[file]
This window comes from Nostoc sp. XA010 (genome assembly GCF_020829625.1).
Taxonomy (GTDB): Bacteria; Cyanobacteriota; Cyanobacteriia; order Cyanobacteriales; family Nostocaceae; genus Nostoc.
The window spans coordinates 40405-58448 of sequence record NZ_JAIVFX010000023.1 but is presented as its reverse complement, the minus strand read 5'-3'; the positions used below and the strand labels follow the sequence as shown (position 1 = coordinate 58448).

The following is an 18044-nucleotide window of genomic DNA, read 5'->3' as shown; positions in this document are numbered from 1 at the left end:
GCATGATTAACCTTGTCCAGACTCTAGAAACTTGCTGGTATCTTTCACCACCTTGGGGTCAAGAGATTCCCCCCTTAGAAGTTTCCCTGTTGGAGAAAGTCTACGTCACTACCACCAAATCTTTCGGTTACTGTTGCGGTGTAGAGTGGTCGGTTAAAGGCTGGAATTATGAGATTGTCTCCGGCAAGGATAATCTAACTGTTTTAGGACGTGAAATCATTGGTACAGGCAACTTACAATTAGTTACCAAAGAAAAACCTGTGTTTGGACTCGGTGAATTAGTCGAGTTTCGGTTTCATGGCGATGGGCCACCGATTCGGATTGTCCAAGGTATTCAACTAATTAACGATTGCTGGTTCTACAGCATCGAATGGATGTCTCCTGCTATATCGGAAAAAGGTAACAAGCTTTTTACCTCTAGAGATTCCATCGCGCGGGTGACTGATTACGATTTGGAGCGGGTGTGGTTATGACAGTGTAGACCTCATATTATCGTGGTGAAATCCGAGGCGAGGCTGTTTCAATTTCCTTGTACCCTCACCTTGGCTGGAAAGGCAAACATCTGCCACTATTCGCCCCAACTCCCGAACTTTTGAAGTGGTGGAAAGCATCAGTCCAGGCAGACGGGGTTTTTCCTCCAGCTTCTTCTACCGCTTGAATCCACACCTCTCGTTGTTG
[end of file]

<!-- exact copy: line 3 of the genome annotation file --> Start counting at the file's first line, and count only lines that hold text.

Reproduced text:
The window spans coordinates 40405-58448 of sequence record NZ_JAIVFX010000023.1 but is presented as its reverse complement, the minus strand read 5'-3'; the positions used below and the strand labels follow the sequence as shown (position 1 = coordinate 58448).